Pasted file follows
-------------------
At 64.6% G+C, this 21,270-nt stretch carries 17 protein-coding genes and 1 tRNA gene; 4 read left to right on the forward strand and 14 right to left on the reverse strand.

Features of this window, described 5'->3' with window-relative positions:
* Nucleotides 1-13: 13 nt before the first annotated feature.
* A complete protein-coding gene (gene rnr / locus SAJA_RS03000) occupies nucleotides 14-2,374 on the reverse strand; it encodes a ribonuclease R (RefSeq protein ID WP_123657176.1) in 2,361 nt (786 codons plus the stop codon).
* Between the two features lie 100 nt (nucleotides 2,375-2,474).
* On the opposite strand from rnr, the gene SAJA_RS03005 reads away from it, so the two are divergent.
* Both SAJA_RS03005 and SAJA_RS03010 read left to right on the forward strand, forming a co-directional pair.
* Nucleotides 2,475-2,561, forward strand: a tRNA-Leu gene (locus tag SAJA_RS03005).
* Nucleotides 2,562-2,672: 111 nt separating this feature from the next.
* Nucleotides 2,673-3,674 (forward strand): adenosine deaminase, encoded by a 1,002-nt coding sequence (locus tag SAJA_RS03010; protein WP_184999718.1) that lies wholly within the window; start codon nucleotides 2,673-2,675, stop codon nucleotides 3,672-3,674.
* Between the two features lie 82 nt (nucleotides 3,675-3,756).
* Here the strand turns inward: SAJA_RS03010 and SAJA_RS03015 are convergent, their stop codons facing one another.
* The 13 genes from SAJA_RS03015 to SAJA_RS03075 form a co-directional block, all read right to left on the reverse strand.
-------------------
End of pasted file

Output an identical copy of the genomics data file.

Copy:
At 64.6% G+C, this 21,270-nt stretch carries 17 protein-coding genes and 1 tRNA gene; 4 read left to right on the forward strand and 14 right to left on the reverse strand.

Features of this window, described 5'->3' with window-relative positions:
* Nucleotides 1-13: 13 nt before the first annotated feature.
* A complete protein-coding gene (gene rnr / locus SAJA_RS03000) occupies nucleotides 14-2,374 on the reverse strand; it encodes a ribonuclease R (RefSeq protein ID WP_123657176.1) in 2,361 nt (786 codons plus the stop codon).
* Between the two features lie 100 nt (nucleotides 2,375-2,474).
* On the opposite strand from rnr, the gene SAJA_RS03005 reads away from it, so the two are divergent.
* Both SAJA_RS03005 and SAJA_RS03010 read left to right on the forward strand, forming a co-directional pair.
* Nucleotides 2,475-2,561, forward strand: a tRNA-Leu gene (locus tag SAJA_RS03005).
* Nucleotides 2,562-2,672: 111 nt separating this feature from the next.
* Nucleotides 2,673-3,674 (forward strand): adenosine deaminase, encoded by a 1,002-nt coding sequence (locus tag SAJA_RS03010; protein WP_184999718.1) that lies wholly within the window; start codon nucleotides 2,673-2,675, stop codon nucleotides 3,672-3,674.
* Between the two features lie 82 nt (nucleotides 3,675-3,756).
* Here the strand turns inward: SAJA_RS03010 and SAJA_RS03015 are convergent, their stop codons facing one another.
* The 13 genes from SAJA_RS03015 to SAJA_RS03075 form a co-directional block, all read right to left on the reverse strand.